Nicola Sturgeon has every reason to feel confident as the general election approaches.
It’s not just that polls show the SNP – yet again – leading their rivals in Scotland. It’s that those rivals are, right now, in various degrees of disarray. Compared with Prime Minister Boris Johnson and Labour leader Jeremy Corbyn, Sturgeon appears a model of wisdom and common sense.
While we continue to speculate about which of the big parties will win the election across the UK, the SNP’s victory in Scotland is already in the bag. Few would bet against the party winning back some of the 21 seats it lost in 2017. It is possible, even, that the nationalists will not only take the vast majority of seats but that they will also, for the first time, win a majority of the popular vote.
Launching the SNP’s election campaign in Edinburgh on Friday, the First Minister was in especially bullish mood, talking about how her party would use the influence she believes it will have after polling day on 12 December.
Unsurprisingly, there is no chance that the nationalists will use their might to support – should the election result create one – a minority Tory government. But should voters return a hung parliament where Corbyn’s Labour has a chance of forming an administration, Sturgeon would be inclined to talk.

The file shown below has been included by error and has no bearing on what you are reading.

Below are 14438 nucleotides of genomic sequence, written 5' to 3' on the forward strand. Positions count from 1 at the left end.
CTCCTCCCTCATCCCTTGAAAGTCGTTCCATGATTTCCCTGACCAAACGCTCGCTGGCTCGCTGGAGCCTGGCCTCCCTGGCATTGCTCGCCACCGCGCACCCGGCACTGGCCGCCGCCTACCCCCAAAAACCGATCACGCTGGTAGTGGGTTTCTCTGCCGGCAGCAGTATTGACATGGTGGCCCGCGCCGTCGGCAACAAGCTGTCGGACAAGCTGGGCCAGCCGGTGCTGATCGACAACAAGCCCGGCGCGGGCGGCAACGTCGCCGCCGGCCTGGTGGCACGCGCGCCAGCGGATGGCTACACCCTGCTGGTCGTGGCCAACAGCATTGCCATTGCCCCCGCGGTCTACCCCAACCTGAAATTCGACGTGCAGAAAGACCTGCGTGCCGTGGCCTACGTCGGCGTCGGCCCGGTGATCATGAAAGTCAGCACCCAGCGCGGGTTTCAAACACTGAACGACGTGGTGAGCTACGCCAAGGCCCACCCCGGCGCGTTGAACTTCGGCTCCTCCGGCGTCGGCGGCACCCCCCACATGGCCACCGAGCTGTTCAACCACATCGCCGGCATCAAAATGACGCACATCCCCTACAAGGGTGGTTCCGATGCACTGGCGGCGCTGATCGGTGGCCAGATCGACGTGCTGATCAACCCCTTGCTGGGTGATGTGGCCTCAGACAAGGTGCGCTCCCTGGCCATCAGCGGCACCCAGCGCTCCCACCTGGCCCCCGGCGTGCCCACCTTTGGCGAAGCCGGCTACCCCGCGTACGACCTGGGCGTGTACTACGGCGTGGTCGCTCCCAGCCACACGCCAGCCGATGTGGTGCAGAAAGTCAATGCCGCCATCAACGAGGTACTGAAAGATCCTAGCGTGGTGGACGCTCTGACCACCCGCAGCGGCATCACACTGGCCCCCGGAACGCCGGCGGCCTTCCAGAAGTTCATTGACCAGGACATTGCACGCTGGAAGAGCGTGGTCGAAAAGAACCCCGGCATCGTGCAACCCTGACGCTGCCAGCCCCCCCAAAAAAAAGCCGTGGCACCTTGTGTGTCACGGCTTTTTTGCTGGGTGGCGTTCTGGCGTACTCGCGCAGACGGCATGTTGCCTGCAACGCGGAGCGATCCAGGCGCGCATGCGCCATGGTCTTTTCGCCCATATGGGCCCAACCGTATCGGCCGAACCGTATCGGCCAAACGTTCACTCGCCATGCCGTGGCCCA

There would be no formal agreement, no coalition with Corbyn at its head, but the nationalists might be inclined to help a minority Labour government pass its budget in return for support for another referendum on Scottish independence.
It all sounded rather like Sturgeon has the Labour Party exactly where she wants it.
But, as is so often the case, matters are not quite so straightforward as a politician would have voters believe. Sturgeon’s hand is not as strong as she claims. In this game of constitutional poker, she is bluffing.
It is, of course, entirely possible that Boris Johnson will lead the Conservatives to an outright majority next month. If this is so, then the SNP can whistle for the right to hold another referendum on independence. The Tory position remains that the matter was settled in 2014.
If Johnson leads a Conservative government – either a majority one or a minority with the support of other parties, such as Northern Ireland’s DUP – after 12 December, then there will be no indyref2 any time soon, either. The First Minister would, without doubt, agitate for the right to hold one, she would assert that Scotland was being dictated to by Tories who hold the country in contempt but, while this might be useful in terms of building SNP support in advance of the 2021 Holyrood election, it would do nothing to change the reality that the right to allow an independence referendum remains at Westminster.
Corbyn and a number of senior colleagues have suggested that they would not wish to stand in the way of a second independence referendum. This being so, surely Sturgeon could use the SNP’s numbers at Westminster to force a minority Labour administration to sign off indyref2?